Ochna serrulata
Common Name: Mickey Mouse plant 
Type: Deciduous shrub
Family: Ochnaceae
Native Range: South Africa
Zone: 9 to 11
Height: 4.00 to 8.00 feet
Spread: 3.00 to 4.00 feet
Bloom Time: May to June
Bloom Description: Flowers are yellow and calyx is red
Sun: Full sun to part shade
Water: Medium
Maintenance: Low
Suggested Use: Hedge, Naturalize
Flower: Showy
Attracts: Birds
Fruit: Showy


Winter hardy to USDA Zones 9-11 (shrubs are frost tender) where they may be grown in full sun to part shade. Propagate from seed or cuttings.

Noteworthy Characteristics

Ochna serrulata, commonly known as Mickey Mouse plant or carnival bush, is a small, loose, open, semi-evergreen shrub which typically grows to 4-8’ tall and 3-4’ wide. It is native to the eastern provinces of South Africa where it occurs in a number of different habitats including forest margins, forested areas, open rocky slopes and grassland. Glossy green, narrow-elliptic leaves (to 2 1/2” long) have serrated margins. Fragrant 5-petaled yellow flowers with numerous yellow center stamens bloom on short lateral branches from spring to early summer. Yellow flower petals drop very quickly after which the floral receptacle and 5 sepals become swollen and turn bright red. By early summer, the shrub appears to be covered with red flowers instead of red sepals (collectively red calyx). Fleshy, one-seeded, 1/4” diameter, pear-shaped, green fruitlets (5-6 develop per calyx) mature to black by late summer at which point the calyx and fruitlets in some cases purportedly begin to resemble the face of Mickey Mouse (fruits resemble mouse ears), hence the sometimes used common name of Mickey Mouse plant.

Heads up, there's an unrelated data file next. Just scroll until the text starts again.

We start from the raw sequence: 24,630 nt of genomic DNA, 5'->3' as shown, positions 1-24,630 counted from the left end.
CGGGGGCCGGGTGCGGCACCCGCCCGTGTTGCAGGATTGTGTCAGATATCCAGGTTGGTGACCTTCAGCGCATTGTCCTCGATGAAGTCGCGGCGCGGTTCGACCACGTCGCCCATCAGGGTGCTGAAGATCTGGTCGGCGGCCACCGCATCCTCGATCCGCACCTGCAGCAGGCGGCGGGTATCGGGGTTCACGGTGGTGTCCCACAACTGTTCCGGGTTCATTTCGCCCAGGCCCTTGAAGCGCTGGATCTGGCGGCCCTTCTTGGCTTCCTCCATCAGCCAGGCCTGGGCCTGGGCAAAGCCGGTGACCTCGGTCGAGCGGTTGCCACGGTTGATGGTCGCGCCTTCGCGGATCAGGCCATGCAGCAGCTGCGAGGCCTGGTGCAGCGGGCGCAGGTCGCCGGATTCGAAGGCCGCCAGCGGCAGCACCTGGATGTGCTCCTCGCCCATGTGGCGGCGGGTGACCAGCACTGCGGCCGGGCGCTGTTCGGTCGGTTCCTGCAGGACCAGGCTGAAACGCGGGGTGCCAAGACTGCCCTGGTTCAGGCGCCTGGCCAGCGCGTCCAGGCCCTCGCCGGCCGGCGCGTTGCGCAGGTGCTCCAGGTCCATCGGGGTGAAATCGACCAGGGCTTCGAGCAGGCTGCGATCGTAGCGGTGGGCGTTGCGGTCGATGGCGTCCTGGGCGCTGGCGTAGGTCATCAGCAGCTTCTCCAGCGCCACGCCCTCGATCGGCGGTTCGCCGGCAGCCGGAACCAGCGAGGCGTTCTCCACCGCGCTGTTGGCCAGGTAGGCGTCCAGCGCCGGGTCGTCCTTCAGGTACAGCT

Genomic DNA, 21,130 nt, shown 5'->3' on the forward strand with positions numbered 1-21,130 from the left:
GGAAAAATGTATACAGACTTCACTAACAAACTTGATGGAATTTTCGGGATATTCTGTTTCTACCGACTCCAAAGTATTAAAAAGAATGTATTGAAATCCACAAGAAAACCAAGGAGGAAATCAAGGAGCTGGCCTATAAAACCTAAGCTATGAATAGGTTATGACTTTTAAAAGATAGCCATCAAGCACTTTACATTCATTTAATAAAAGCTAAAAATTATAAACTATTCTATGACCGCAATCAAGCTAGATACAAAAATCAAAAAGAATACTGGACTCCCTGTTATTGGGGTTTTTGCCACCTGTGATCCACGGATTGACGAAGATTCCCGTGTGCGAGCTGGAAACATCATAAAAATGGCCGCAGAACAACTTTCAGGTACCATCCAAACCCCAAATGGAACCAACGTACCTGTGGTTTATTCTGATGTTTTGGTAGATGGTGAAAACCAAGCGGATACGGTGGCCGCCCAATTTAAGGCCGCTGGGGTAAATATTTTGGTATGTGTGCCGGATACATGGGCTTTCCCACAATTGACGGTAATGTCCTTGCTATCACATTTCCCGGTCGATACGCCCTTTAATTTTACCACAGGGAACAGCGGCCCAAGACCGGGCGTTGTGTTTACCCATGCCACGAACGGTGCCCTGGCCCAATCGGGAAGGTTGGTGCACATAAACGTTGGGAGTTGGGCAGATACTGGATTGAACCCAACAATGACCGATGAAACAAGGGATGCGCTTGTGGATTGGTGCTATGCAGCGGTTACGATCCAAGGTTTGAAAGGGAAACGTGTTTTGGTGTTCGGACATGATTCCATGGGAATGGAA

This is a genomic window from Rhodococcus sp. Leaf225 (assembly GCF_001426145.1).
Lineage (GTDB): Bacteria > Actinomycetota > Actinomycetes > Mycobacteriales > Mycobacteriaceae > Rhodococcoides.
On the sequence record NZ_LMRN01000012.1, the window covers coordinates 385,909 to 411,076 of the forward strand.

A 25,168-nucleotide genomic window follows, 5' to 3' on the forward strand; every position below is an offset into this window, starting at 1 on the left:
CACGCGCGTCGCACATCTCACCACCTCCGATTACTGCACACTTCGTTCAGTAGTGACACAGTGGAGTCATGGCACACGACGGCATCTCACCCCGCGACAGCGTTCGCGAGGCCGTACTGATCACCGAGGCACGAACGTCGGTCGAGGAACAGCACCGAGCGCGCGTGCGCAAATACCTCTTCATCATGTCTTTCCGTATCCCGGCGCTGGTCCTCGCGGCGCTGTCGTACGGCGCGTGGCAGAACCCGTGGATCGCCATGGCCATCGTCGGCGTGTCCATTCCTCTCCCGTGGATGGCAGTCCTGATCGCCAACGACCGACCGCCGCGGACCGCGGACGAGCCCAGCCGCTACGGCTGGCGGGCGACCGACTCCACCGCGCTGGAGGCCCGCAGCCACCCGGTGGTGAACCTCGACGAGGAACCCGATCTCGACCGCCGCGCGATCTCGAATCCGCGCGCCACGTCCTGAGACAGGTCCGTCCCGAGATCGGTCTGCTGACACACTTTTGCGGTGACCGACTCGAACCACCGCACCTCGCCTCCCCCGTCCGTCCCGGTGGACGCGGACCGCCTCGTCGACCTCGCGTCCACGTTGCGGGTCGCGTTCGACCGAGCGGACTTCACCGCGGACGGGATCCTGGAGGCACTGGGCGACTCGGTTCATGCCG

This shrub is now considered to be an invasive weed in some areas (e.g., Australia and New Zealand) primarily as a result of birds consuming the fruit and spreading the seed.

Genus name comes from the Greek ochne meaning wild pear in reference to the fruit shape.

Specific epithet from Latin serratus meaning saw-toothed in reference to the leaf margins.


No serious insect or disease problems.


Usually planted as a specimen or accent. Less frequently grown as a hedge. Can be invasive.